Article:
A mother's hope in the midst of existential immobility from state and stigma

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Harpurhey, in North Manchester, England, has been struggling with the systematic withdrawal of public services and funding for well over a decade. It is hardly surprising that a collective inability to imagine a future beyond continued, entrenched dependence on state welfare to make ends meet appears to be the very mark of crisis. This paper begins by exploring the limitations that dependence on state welfare and its reforms impose on one’s ability to imagine, anticipate and prepare for the future. It then introduces the affective dynamics of parenting and motherhood to an understanding of imaginations of the future with a backdrop of government disinvestment. The paper is situated ethnographically in households on the main social housing estate in Harpurhey, and it follows the experiences of a mother and her son as they deal with moments of uncertainty, and attempt to imagine and prepare for his future free from dependence on state welfare. It opens up the narrations (or lack thereof) of his future as a dense transfer points for understandings of personal worth, familial obligations and a fragmented societal hope. Considering that parenting marks time in the most intimate of ways, and it confronts parents with the passing of time in terms of biological “growth” that sequences time for us, this paper addresses how and at what points dependence on the state, over time, reconfigures the affective dynamics of motherhood and imaginations of familial dependencies into the future.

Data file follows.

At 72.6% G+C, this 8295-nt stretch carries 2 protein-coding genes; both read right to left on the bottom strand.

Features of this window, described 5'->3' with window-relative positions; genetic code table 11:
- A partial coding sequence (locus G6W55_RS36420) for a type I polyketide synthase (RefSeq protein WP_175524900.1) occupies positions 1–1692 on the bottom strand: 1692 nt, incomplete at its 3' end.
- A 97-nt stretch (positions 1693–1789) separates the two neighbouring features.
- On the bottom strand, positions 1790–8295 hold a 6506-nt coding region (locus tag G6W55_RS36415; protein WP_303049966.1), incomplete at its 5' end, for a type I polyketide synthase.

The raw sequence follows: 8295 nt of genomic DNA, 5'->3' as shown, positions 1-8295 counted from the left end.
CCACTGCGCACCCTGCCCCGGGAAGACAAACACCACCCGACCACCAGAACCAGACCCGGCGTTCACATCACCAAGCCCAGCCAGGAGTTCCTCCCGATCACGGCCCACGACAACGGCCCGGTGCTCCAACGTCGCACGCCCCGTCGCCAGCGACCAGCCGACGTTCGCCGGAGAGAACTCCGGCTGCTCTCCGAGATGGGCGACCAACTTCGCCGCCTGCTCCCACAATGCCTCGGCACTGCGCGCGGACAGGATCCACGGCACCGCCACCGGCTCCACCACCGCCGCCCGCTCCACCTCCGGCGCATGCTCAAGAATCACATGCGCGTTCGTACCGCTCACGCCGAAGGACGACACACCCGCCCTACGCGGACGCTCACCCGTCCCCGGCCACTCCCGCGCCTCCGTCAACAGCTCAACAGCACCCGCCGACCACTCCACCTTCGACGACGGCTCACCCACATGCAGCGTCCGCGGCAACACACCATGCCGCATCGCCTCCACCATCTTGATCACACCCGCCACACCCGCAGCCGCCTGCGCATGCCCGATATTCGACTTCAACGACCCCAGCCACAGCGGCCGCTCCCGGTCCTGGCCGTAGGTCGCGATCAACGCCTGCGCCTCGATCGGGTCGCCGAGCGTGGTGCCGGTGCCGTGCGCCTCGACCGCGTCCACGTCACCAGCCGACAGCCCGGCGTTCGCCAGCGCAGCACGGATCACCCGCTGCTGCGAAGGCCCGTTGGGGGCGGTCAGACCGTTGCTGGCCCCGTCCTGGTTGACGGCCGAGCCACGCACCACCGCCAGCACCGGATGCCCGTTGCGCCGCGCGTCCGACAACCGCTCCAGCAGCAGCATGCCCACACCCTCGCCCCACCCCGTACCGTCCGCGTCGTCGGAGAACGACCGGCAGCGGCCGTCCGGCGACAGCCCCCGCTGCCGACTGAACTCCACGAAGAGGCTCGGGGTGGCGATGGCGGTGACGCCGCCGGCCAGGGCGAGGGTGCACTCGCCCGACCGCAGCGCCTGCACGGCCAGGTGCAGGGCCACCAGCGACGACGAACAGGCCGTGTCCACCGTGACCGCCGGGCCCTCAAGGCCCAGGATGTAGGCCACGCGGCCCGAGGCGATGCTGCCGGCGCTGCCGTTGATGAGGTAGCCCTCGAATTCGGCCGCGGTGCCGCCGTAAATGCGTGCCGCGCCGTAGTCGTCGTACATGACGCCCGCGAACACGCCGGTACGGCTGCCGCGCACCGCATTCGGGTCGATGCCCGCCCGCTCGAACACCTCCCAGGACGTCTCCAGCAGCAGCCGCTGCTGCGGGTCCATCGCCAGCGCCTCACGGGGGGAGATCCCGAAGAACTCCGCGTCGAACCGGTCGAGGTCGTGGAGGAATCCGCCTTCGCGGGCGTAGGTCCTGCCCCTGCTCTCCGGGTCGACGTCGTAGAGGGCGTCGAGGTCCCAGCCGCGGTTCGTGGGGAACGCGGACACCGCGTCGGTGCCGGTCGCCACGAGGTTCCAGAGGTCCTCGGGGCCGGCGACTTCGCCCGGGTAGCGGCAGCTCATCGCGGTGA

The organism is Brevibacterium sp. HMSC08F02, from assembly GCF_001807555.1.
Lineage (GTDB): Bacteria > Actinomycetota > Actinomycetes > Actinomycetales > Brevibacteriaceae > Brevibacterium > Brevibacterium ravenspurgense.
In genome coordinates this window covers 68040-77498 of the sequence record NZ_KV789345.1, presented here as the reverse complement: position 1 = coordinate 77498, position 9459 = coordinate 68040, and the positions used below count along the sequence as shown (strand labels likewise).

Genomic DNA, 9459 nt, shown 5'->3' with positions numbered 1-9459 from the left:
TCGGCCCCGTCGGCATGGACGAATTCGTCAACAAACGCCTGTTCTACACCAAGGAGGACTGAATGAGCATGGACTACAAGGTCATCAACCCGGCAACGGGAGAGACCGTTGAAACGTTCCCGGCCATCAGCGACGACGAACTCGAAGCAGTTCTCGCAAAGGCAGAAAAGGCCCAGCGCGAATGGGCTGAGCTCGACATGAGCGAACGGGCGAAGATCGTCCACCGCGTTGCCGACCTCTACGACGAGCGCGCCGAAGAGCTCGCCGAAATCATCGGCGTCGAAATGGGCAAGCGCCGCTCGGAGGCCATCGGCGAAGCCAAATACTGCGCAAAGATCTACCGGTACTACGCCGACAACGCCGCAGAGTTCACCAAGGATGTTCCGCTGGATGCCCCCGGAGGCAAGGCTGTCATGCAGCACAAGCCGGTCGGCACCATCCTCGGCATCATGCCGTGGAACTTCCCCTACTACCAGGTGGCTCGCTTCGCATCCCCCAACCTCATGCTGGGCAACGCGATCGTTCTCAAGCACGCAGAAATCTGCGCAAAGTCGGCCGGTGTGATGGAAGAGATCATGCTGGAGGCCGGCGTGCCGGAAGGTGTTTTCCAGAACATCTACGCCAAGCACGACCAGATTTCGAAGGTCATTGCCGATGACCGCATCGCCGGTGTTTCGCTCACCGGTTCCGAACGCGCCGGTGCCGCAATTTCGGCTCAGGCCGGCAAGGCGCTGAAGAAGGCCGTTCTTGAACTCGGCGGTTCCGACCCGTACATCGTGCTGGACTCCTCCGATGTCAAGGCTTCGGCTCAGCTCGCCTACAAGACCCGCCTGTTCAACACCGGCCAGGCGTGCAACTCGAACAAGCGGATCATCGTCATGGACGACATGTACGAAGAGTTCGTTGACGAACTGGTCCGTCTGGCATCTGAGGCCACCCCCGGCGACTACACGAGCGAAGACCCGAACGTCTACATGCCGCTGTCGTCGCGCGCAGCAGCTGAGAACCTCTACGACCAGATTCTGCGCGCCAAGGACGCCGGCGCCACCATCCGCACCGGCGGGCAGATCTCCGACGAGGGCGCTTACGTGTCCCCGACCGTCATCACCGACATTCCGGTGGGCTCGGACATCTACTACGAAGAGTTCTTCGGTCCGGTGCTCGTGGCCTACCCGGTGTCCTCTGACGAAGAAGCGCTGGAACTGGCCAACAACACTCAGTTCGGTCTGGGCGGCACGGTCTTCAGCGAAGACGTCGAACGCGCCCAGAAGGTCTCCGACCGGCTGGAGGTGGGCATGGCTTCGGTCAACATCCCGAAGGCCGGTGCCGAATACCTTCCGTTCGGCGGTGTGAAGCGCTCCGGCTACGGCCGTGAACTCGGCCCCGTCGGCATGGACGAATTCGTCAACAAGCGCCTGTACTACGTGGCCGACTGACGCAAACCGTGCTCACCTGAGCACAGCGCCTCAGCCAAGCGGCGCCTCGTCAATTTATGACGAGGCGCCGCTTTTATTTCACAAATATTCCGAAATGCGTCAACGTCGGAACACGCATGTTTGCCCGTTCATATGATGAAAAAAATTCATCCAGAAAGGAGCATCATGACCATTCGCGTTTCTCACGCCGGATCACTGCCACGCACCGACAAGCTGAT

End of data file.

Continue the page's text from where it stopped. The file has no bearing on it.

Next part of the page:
Original languageEnglish
Article number4
Pages (from-to)36-46
Number of pages10
JournalFocaal, Journal of Global and Historical Anthropology
Issue number90
Publication statusPublished - 1 Jun 2021


  • Dependence, kinship, motherhood, temporalities, parenting, welfare, poverty, social mobility


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